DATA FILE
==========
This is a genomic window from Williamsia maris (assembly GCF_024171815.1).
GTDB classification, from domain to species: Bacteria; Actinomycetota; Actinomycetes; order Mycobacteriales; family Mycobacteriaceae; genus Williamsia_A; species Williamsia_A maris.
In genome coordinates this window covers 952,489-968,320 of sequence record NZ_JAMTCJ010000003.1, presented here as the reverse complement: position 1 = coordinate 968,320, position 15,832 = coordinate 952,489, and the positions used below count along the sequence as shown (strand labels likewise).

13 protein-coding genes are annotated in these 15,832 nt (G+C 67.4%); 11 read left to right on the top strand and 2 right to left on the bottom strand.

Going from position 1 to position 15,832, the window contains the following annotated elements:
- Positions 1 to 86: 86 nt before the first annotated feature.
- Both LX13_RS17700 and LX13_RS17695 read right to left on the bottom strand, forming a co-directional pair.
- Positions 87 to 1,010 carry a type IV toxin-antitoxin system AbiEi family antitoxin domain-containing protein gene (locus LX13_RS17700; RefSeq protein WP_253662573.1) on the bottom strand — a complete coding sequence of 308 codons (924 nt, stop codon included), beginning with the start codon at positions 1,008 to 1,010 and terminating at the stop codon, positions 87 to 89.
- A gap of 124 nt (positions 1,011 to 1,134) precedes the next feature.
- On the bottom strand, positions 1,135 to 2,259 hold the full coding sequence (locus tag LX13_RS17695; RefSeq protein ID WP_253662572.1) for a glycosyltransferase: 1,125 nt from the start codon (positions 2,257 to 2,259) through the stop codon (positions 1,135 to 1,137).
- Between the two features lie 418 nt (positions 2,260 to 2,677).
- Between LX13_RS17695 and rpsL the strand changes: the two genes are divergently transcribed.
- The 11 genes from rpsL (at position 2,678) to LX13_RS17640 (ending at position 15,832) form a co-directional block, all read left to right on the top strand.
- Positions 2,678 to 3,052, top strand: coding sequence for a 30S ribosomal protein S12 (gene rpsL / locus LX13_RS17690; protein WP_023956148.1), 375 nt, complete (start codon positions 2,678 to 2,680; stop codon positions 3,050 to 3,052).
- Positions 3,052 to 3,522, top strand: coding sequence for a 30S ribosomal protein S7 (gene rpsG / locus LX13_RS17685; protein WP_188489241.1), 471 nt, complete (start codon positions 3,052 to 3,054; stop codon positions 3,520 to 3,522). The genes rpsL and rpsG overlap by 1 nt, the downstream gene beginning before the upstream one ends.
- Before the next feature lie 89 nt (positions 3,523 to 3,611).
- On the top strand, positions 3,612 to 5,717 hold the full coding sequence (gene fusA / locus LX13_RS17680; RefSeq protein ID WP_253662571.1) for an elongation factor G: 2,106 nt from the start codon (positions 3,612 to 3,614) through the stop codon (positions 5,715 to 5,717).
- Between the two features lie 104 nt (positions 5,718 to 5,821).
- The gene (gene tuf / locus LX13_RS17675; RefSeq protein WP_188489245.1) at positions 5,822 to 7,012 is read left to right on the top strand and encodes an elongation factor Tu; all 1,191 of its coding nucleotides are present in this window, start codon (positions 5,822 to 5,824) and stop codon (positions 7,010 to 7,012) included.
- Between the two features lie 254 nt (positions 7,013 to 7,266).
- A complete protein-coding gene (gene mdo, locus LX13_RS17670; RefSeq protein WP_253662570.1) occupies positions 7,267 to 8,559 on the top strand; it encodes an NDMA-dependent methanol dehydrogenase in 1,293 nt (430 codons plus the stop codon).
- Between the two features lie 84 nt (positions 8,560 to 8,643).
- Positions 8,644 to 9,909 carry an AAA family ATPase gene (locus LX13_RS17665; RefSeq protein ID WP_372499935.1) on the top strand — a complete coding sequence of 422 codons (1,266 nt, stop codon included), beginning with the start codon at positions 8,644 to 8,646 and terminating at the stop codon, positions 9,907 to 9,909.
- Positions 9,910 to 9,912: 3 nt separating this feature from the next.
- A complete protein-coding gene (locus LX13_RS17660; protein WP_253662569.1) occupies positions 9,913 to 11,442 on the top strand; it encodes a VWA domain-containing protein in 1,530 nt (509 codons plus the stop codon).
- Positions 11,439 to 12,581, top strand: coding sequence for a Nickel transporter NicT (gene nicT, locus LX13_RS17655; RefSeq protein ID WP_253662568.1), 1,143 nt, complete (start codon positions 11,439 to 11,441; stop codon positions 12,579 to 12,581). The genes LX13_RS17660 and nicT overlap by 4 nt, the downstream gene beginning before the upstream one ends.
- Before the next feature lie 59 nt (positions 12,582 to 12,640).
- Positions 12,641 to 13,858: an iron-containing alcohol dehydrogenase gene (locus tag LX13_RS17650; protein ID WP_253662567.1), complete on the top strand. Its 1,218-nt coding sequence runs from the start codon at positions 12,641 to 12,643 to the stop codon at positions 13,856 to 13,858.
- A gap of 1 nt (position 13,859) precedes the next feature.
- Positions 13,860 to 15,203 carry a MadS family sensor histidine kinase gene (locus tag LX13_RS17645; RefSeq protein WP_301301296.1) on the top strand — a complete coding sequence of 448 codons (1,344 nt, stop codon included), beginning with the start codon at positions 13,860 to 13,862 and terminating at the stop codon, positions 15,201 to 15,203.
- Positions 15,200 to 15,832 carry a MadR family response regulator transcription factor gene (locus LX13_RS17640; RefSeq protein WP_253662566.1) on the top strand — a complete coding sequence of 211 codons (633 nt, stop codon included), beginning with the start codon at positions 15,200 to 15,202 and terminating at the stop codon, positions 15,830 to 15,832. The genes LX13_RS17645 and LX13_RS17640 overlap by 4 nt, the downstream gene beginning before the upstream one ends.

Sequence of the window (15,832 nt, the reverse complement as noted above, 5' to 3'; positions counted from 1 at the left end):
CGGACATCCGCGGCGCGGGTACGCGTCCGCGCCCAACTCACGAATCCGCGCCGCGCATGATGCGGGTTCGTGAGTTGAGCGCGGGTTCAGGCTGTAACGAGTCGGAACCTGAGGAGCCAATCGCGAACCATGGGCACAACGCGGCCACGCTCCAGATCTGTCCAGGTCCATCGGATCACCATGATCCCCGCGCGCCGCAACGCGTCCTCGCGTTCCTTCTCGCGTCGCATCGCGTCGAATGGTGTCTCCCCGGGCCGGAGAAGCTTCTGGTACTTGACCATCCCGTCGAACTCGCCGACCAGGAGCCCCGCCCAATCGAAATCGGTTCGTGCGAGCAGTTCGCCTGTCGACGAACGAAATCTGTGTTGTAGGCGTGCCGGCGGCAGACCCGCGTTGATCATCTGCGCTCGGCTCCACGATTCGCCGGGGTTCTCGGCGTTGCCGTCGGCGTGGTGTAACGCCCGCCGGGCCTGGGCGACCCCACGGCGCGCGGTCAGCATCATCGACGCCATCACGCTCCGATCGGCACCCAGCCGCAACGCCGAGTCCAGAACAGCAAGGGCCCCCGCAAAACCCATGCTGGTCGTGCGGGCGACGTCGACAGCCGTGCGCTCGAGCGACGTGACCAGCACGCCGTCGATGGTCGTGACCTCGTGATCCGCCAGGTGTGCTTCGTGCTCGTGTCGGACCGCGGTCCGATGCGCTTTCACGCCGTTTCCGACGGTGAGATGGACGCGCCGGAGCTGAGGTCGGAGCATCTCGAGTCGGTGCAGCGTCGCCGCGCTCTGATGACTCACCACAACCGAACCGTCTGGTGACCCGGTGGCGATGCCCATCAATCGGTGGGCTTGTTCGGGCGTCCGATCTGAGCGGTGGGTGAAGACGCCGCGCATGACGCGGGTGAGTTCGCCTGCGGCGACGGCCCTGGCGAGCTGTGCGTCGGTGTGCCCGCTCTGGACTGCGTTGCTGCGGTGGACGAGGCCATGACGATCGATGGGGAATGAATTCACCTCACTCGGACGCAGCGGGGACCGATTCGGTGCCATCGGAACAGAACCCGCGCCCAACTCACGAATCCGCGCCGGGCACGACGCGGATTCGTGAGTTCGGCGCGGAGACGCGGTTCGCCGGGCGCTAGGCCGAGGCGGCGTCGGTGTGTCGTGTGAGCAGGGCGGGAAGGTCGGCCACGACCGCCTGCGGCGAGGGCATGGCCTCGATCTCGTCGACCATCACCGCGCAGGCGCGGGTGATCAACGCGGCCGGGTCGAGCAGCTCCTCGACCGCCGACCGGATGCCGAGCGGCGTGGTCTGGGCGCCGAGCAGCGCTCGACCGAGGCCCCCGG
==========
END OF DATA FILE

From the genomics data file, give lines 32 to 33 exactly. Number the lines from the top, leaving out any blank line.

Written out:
Sequence of the window (15,832 nt, the reverse complement as noted above, 5' to 3'; positions counted from 1 at the left end):
CGGACATCCGCGGCGCGGGTACGCGTCCGCGCCCAACTCACGAATCCGCGCCGCGCATGATGCGGGTTCGTGAGTTGAGCGCGGGTTCAGGCTGTAACGAGTCGGAACCTGAGGAGCCAATCGCGAACCATGGGCACAACGCGGCCACGCTCCAGATCTGTCCAGGTCCATCGGATCACCATGATCCCCGCGCGCCGCAACGCGTCCTCGCGTTCCTTCTCGCGTCGCATCGCGTCGAATGGTGTCTCCCCGGGCCGGAGAAGCTTCTGGTACTTGACCATCCCGTCGAACTCGCCGACCAGGAGCCCCGCCCAATCGAAATCGGTTCGTGCGAGCAGTTCGCCTGTCGACGAACGAAATCTGTGTTGTAGGCGTGCCGGCGGCAGACCCGCGTTGATCATCTGCGCTCGGCTCCACGATTCGCCGGGGTTCTCGGCGTTGCCGTCGGCGTGGTGTAACGCCCGCCGGGCCTGGGCGACCCCACGGCGCGCGGTCAGCATCATCGACGCCATCACGCTCCGATCGGCACCCAGCCGCAACGCCGAGTCCAGAACAGCAAGGGCCCCCGCAAAACCCATGCTGGTCGTGCGGGCGACGTCGACAGCCGTGCGCTCGAGCGACGTGACCAGCACGCCGTCGATGGTCGTGACCTCGTGATCCGCCAGGTGTGCTTCGTGCTCGTGTCGGACCGCGGTCCGATGCGCTTTCACGCCGTTTCCGACGGTGAGATGGACGCGCCGGAGCTGAGGTCGGAGCATCTCGAGTCGGTGCAGCGTCGCCGCGCTCTGATGACTCACCACAACCGAACCGTCTGGTGACCCGGTGGCGATGCCCATCAATCGGTGGGCTTGTTCGGGCGTCCGATCTGAGCGGTGGGTGAAGACGCCGCGCATGACGCGGGTGAGTTCGCCTGCGGCGACGGCCCTGGCGAGCTGTGCGTCGGTGTGCCCGCTCTGGACTGCGTTGCTGCGGTGGACGAGGCCATGACGATCGATGGGGAATGAATTCACCTCACTCGGACGCAGCGGGGACCGATTCGGTGCCATCGGAACAGAACCCGCGCCCAACTCACGAATCCGCGCCGGGCACGACGCGGATTCGTGAGTTCGGCGCGGAGACGCGGTTCGCCGGGCGCTAGGCCGAGGCGGCGTCGGTGTGTCGTGTGAGCAGGGCGGGAAGGTCGGCCACGACCGCCTGCGGCGAGGGCATGGCCTCGATCTCGTCGACCATCACCGCGCAGGCGCGGGTGATCAACGCGGCCGGGTCGAGCAGCTCCTCGACCGCCGACCGGATGCCGAGCGGCGTGGTCTGGGCGCCGAGCAGCGCTCGACCGAGGCCCCCGG